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What is the etiology and pathophysiology of Gas Gangrene?
Gas Gangrene is caused by an anerobic gram positive clostridum that enters through a deep wound. (Clostridium perfringens, C. welchii, C, novyi)
Bacilli colonize in muscle tissue around wound; occurs 2 to 5 days after injury
What are the clinical findings of Gas Gangrene?
Subjective: pain, apprehension, anorexia, chills
Objective: Bronzed or blackened wound tissue; crepitus; sweetish, foul-smelling watery exudate; necrosis of muscle tissues. Pallor; diarrhea; vomiting, temperature elevation (may be slight). Presence of Clostridia on culture, low hemoglobin (Hgb) value
What are some therapeutic interventions of Gas Gangrene?
- 1. Multiple incisions for decompression and drainage
- 2. Complete removal (extripation) and debridement of involved tissue followed by copious irrigations
- 3. Penicillin G, tetracycline, chloramphenicol, or erthromycin, depending on the C&S
- 4. Amputation
- 5. Hyperbaric oxygenication
- 6. Whole blood, packed RBCs, or plasma transfusions to combat hemolysis and profound anemia
- 7. Antitoxin therapy may be started
What precautions should be taken with an individual with Gas gangrene?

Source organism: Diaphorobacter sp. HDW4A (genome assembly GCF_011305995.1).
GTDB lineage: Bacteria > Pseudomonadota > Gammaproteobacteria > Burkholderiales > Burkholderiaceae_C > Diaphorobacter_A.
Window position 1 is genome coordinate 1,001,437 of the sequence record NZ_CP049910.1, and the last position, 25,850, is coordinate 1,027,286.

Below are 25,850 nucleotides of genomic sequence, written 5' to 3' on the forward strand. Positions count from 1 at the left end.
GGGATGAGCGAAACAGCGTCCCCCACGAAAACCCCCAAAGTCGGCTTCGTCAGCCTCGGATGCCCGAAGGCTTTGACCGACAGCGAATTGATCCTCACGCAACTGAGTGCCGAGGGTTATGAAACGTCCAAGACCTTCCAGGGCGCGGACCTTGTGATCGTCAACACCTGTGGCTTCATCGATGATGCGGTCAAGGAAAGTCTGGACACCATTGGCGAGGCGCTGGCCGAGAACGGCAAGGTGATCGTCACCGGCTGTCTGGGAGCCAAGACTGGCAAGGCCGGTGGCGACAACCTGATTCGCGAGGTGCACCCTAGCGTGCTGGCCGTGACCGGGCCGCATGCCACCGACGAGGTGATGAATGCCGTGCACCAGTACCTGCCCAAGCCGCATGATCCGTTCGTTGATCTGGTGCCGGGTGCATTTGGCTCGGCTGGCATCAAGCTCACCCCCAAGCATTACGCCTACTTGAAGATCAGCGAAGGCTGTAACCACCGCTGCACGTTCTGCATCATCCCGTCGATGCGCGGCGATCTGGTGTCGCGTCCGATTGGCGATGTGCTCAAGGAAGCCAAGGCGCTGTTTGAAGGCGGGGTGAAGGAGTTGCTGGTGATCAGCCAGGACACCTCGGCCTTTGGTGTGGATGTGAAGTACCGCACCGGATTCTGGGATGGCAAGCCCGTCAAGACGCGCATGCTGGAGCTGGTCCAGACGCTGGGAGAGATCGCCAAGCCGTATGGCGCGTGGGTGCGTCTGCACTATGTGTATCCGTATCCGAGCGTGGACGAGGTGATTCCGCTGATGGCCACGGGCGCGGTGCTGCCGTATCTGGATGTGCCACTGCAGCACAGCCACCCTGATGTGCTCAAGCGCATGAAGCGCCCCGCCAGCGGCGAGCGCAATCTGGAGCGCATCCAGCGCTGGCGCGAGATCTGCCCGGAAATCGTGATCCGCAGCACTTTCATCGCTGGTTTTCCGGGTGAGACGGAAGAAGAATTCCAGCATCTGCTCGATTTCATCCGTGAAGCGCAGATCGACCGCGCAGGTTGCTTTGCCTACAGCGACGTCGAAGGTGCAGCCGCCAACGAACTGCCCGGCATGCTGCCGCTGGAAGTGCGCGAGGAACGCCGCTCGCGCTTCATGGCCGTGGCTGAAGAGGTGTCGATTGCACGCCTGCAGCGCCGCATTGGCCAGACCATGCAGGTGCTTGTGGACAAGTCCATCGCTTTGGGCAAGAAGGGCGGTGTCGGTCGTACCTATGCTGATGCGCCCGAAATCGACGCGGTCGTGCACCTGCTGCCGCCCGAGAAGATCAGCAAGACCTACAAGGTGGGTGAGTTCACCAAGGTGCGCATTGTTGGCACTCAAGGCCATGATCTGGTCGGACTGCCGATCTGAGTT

Standard and contact precautions also prevent further infection from fecal contamination (organism is found in feces). Monitior fluid, electrolyte, and cardiovascular status
What is the etilogy and pathophysiology of TOXOPLASMOSIS?
1. caused by protozoan (Toxoplasma gondit), a prasite
2. contracted by eating raw meat containing cysts or exposure to contaminated cat feces
3. most common opportunistic CNS infection of those with AIDS
4. During pregnancy can cause congenital anomalies or death of fetus even though mother may be asymptomatic
5. leading cause of encephalitis in immunosuppressed clients
What are the Clinical findings with the infectious disease Toxoplasmosis?
subjective: malaise, fatigue, headache
objective: fever; seizures; cognitive and motor impairment, lymphadenopathy; positive cultures; brain abscesses
What are some therapeutic interventions with individuals with toxoplasmosis?
Pregnant women and immunosuppressed individuals may be treated with: pyrimethamine (Daraprim), azithromycin (Zithromax), sulfadiazine (Microsulfon), clindamycin (Cleocin), and leucovorin (Wellcovorin).
Usually no treatment required for otherwise healthy adults